General Romeo Dallaire was in London, Ontario a couple of weeks ago speaking to a varied audience about Canada's dwindling international presence. He spoke, as always, from a place of deep conviction and disappointment that this country appears to have lost its international path on the way to ideology. He summed up our present time as the "Age of Inaction" and went on to show the numerous places where Canada had earned international recognition only to see it abandoned.
Perhaps nowhere was that decline so clearly obvious as in Foreign Affairs Minister John Baird's speech to the UN General Assembly and its vote on Palestinian recognition. The vote itself was a lopsided victory for Palestinian hopes -- 138 for, 41 abstentions, and nine opposed, including Canada. Applause for the various dignitaries speaking to the motion was overall positive, but when Baird mounted the podium there was an eerie silence -- and his argument garnered only polite applause.
For the federal government to make a strong stand with Israel is something that is within its right. But to accomplish such support to the detriment of Middle Eastern hope and a struggling Palestinian people was hardly necessary. In reality, the taking of such a stand actually took Canada out of any chance of being an influence for peace in the region. To stand so completely with one side clearly meant that this country had abandoned its historic opportunity to be a player in the region through a balanced foreign policy and instead had just become another strident nation in support of one side over another.
This was an odd development at the time when polls show most Canadians prefer UN peacekeeping operations as their preferred choice for Canadian international influence. For Canadians to watch their own minister climb the UN podium to stony silence only revealed that a vast expanse exists between their international hopes and their current political reality.
Just at the time that nations such as France are ramping up their commitments to UN peacekeeping initiatives, Canada has opted to largely take itself out of the mix. While Brazil, India and China -- the next great economic powerhouses -- have also increased their capacity for peacekeeping at the UN, Canada, through actions both confounding and concerning, has decided to play the ideological card in a region of the world far too complex for such simplistic actions. The embarrassing silence greeting Baird, and this country's loss of support for what would have been its natural place on the Security Council, reveals that such one-sidedness carries an international price.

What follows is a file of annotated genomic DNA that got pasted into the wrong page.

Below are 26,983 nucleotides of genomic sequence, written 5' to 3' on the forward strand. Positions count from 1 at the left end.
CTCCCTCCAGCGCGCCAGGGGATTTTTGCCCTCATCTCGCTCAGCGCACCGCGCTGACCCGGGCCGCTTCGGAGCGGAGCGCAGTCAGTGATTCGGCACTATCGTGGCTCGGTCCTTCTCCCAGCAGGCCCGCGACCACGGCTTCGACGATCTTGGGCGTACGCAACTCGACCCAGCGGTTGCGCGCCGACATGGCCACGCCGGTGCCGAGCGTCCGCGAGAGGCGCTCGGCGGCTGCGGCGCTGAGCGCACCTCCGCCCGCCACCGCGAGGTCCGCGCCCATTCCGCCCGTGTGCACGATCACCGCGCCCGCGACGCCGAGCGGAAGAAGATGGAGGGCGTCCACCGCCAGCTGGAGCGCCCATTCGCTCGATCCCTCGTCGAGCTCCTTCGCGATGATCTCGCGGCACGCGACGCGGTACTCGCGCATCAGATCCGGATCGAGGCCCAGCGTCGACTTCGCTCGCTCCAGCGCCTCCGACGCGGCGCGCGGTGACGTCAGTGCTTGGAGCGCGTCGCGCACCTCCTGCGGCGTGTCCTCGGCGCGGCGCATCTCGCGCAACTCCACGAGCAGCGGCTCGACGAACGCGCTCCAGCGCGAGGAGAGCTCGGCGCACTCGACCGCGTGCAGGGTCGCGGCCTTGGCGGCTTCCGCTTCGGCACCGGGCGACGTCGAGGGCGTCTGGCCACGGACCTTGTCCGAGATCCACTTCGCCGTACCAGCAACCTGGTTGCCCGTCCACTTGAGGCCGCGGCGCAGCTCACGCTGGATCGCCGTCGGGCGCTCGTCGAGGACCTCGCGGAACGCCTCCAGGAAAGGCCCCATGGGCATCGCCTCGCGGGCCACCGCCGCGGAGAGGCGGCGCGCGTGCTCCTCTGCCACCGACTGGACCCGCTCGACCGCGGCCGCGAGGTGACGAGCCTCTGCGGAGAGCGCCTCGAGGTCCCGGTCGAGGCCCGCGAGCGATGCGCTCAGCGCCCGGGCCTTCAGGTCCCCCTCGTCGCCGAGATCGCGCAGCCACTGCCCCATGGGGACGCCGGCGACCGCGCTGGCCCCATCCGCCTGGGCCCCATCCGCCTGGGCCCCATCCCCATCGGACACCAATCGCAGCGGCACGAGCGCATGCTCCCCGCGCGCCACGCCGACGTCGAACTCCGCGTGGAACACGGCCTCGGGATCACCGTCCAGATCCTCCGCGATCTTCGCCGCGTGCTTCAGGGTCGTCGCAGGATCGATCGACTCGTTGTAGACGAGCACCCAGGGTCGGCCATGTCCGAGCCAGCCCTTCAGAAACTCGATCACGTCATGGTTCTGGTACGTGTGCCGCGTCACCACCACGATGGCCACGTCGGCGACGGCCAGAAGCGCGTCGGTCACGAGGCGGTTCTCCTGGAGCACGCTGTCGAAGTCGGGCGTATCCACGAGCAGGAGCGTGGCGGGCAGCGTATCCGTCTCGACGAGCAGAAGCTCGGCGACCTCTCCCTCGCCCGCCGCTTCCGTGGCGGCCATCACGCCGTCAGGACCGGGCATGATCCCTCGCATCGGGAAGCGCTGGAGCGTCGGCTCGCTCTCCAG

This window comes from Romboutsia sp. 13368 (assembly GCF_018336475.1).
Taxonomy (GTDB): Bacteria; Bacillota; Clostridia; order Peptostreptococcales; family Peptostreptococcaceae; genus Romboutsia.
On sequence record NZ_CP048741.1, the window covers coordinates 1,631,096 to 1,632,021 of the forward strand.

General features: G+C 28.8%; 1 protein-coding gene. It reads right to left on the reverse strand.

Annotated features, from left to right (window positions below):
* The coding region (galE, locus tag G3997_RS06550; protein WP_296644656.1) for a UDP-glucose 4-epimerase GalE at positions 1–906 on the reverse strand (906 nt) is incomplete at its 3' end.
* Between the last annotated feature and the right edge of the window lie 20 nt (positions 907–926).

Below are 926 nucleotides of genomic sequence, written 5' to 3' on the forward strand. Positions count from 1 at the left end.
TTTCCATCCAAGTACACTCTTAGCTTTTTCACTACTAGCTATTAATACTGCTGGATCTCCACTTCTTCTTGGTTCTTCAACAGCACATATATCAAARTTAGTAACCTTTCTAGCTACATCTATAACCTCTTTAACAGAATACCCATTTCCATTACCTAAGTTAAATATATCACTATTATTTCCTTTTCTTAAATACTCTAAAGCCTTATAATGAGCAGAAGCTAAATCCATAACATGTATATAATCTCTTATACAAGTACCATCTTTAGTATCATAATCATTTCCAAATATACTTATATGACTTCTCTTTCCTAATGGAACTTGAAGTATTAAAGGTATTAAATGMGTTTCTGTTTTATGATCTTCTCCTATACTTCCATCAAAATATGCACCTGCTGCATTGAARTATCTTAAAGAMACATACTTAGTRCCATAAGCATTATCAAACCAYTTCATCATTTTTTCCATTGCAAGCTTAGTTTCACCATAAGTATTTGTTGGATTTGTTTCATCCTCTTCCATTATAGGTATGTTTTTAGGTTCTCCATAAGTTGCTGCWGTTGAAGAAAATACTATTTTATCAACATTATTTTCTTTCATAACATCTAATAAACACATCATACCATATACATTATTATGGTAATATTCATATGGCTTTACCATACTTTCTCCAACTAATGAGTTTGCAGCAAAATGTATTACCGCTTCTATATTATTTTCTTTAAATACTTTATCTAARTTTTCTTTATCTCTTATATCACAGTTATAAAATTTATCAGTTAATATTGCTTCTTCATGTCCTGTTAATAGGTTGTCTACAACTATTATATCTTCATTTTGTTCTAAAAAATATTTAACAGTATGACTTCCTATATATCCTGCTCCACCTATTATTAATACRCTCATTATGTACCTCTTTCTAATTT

With 17 UN peace missions around the world, staffed by some 120,000 military, police and civilian personnel, the current round of UN activities represents the greatest commitment made in its history. Yet precisely at the moment when this country's heritage and past reputation qualify it as a possible key player in such an increase, Canada now occupies the 57th place in combined military and police deployments in UN operations. By choosing to build their Middle East policy on the ashes of a once-vaunted reputation, Canada removed itself from the role of a middle-power influence and into the penalty box of international diplomacy.
Louis Delvoie, a former Canadian ambassador, was quoted in the Toronto Star as saying, "I don't see what this accomplishes in that the vote has taken place, it was adopted by an overwhelming majority and there's nothing that Canada can now do to change that fact. It seems to me to be a bit of a piece of theatre."
"Theatre" it might have been for Baird and his government, but to the rest of the world it was history moving slightly in one direction and Canada wasn't in it. George Orwell used to that, "the most effective way to destroy people is to deny and obliterate their own understanding of their history." In that sense, the ultimate casualty in this entire drama has been the Canadian sense of an honoured past cast aside for some theatre.